That self same fidelity is on dramatic display throughout the sacred liturgies of Holy Week. The steadfast love of God led to the gift of His Son, whose faithful love of the Father and fidelity to his people brought him to the Cross.

What of our own fidelity? Faithfulness to Christ is the centre of Christian discipleship. Yet, like Peter who denied the Lord, we, too, have lives marked by varying degrees of infidelity. Yet God is merciful. Let us ask Jesus to do for us what he did for Peter at the time of the latter's betrayal: let's ask him to look at us with eyes of mercy to reveal our need for repentance and renewal. By that same mercy may He make us ready to renew at Easter our baptismal promises of fidelity.

Monday, March 14, 2016

Let Go

As we review prayerfully the Scripture passages from Sunday, we realize that the Lord is calling us to a lot of "letting go" of things that keep us from freedom and joy.

Let go of sin. The Gospel narrative is the familiar one of the woman caught in adultery. Jesus commands her to sin no more. Are we clinging tenaciously to any sinful patterns of behaviour or thought?

Let go of fear. In great love, Jesus forgives the woman. There is no sin so great as to lie beyond the reach of the Lord's mercy. Let's never be afraid to bring it to him through confession and know the joy of his forgiveness.

Let go of stones. The scribes and Pharisees told Jesus the law of Moses called for putting the adulterous woman to death by stoning. He replied with his famous: "Let the one who is without sin be the first to throw a stone at her." His words are a summons to let go not only of the stones but also of the self-righteousness and hateful intentions that led to picking up the stones in the first place.

Let go of resistance to Christ. The scribes and Pharisees were actually less concerned about the woman than they were about trapping Jesus. They simply used her as a pawn. It was yet one more expression of a total refusal of the revelation of God's mercy and love in Jesus Christ. May our hearts never be closed to him!

Let go of the past. This is implicit in the act of forgiveness by Jesus, and explicit in the first two readings. From Isaiah we heard: "Do not remember the former things, or consider the things of old." St. Paul speaks of "forgetting what lies behind and straining forward to what lies ahead." The forgiveness of God is total and aims at fashioning or re-fashioning a new person. The past is just that - past. But, oh how we cling to it! We continue to condemn ourselves for past sins, even those we have brought to confession. Or we persist in our brooding over past wrongs done to us. Let go! For as long as we hold on to our past, it, in fact, maintains a terrible grip on us. Of course, we must learn from our past - it keeps us very humble! But we risk sinning against God's mercy and the totality of his love if we continue our firm grip on past wrongs and mistakes.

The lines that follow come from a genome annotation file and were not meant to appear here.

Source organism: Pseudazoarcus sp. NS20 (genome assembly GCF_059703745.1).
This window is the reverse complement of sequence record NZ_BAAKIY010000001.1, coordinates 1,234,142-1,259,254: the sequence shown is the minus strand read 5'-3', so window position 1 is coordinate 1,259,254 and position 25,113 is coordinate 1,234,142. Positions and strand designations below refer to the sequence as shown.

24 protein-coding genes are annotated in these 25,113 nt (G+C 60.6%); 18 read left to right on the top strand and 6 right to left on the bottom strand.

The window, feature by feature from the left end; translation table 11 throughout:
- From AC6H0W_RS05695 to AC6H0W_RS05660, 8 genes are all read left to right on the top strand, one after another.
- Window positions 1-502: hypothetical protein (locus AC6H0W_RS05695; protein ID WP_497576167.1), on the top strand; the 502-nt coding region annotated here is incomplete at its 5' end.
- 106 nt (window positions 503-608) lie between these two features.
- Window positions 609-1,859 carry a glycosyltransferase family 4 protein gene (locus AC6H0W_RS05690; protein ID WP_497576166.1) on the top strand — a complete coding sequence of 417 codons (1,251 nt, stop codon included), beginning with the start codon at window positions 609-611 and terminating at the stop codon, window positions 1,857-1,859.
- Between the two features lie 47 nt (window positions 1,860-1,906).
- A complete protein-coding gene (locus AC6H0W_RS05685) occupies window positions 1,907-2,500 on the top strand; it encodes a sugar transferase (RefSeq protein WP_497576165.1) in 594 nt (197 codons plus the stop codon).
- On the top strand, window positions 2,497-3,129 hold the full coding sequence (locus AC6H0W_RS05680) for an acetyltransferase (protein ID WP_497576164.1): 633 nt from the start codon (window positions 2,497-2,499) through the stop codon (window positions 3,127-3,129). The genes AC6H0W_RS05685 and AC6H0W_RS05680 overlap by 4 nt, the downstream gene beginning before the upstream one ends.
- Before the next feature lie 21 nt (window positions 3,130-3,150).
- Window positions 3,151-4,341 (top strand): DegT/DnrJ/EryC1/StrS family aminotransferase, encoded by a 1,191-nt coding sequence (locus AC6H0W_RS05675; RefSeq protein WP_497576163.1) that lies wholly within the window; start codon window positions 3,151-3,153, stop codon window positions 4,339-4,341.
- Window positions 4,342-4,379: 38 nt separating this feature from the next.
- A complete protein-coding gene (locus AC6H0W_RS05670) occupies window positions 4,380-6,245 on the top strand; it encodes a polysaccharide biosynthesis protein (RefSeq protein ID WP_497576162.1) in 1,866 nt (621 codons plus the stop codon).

What makes all this "letting go" possible is a certain "holding on" to the truth of God's love revealed in Christ. Let's consider here something else we heard from St. Paul. Compared to knowing the love of God in Christ Jesus, he says, everything else is "rubbish!" Such insight is born of encounter with the person of Jesus and renders the "letting go" not only possible but also natural.

As we carry these Scripture passages into our week, let's ask the Lord to help us be free of all "clinging" that prevents us from living fully the Christian life.

Monday, March 7, 2016

Prodigal

Plane travel isn't fun. The more I have to make use of the airplane, the less I like it. Occasionally, though, I have unusual encounters with people that add something interesting to the flight. Like the other evening, for instance. In the boarding process I took my aisle seat. Shortly thereafter a woman came down the centre of the plane and indicated that hers was the seat next to mine, so I got up to let her in. When she noticed my clerical shirt, she slouched her shoulders in a gesture of frustration, and gave an audible "Ugh!" When she saw my surprised expression, she explained, "I was just short tempered with the agent at the gate. Now that I see you I know I'm going to hell for sure!" Gosh. I really hadn't thought my face has a particularly menacing demeanour, certainly not enough to instill fear of eternal damnation! Guess I'll have to work on my charm.

Instructive for us is the woman's acknowledgement of guilt. No rationalization, no diminishing of the act's seriousness. Simply: I did something wrong and I admit it. This is a grace for which we can and should pray during this season of Lent, the grace of being convicted in our hearts of our need to repent, and the capacity to admit it in humility.

Of course, this is what happens in confession. We don't normally propose that it take place on a commercial jet, but in the safe and sacred encounter between priest and penitent in the confessional or reconciliation room. It is a moment of truth. Coming before Christ present and active in the words and absolution of the priest, it could not be otherwise. Speaking our truth as sinners, and hearing the truth of God's limitless mercy brings a liberation and peace beyond understanding.

Limitless mercy. One might even use the word "prodigal". This Sunday we heard the familiar and beloved parable usually called the story of the prodigal son. True enough. The son was heartlessly prodigal in the wasteful and useless spending of his inheritance. Yet, the father, too, was prodigal in his own way. He was positively and heartfully lavish in the love and forgiveness he poured out upon his son. The key to it all was the son's acknowledgement of his guilt, his sorrow and shame at what he had done, and his willingness to admit it without qualification. He had "come to his senses" and turned back to his father.

We know that the image of the father in the parable is used by Jesus to teach us about the love and mercy of our Heavenly Father. It is yet one more invitation from the Lord to return to the embrace of His love. Let's pray for the grace to come to our senses, for the gift of true contrition. May the Holy Spirit awaken us not only to our need for mercy but also to the truth of God's prodigal love awaiting our return.